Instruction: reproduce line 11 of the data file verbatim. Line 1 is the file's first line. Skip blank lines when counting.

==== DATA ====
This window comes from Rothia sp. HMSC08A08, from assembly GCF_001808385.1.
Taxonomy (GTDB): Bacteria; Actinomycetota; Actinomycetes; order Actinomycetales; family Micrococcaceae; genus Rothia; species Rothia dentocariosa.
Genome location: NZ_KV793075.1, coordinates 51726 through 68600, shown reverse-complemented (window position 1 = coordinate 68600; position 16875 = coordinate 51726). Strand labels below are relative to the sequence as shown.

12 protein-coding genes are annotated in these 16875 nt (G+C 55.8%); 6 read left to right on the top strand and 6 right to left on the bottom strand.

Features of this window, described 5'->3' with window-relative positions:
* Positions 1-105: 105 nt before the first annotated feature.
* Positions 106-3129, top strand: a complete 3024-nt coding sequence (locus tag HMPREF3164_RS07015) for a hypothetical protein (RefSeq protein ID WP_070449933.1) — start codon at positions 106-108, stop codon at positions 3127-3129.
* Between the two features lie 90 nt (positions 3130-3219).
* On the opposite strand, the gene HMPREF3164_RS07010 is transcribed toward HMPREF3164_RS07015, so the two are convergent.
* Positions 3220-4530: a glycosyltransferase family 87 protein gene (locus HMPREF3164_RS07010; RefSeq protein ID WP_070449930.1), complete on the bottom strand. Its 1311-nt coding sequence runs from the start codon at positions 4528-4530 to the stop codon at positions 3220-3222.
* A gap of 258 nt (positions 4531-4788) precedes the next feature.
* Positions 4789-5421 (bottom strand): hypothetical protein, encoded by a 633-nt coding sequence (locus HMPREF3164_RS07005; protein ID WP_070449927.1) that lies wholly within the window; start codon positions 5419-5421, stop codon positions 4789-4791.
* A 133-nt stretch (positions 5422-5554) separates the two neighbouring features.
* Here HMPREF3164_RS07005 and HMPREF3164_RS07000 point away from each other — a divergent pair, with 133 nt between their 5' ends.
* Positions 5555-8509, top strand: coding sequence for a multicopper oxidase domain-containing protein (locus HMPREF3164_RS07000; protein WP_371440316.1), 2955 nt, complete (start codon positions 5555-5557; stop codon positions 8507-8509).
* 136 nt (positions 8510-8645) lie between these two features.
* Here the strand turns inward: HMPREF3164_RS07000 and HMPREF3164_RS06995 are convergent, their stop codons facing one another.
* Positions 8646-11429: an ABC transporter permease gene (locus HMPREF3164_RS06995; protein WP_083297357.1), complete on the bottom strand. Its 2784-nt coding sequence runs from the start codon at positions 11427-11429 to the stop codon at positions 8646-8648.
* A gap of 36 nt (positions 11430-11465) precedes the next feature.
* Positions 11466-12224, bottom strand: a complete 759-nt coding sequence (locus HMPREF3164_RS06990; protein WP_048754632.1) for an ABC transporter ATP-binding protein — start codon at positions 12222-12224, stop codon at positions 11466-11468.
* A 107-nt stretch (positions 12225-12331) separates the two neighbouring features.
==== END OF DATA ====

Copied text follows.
* A gap of 258 nt (positions 4531-4788) precedes the next feature.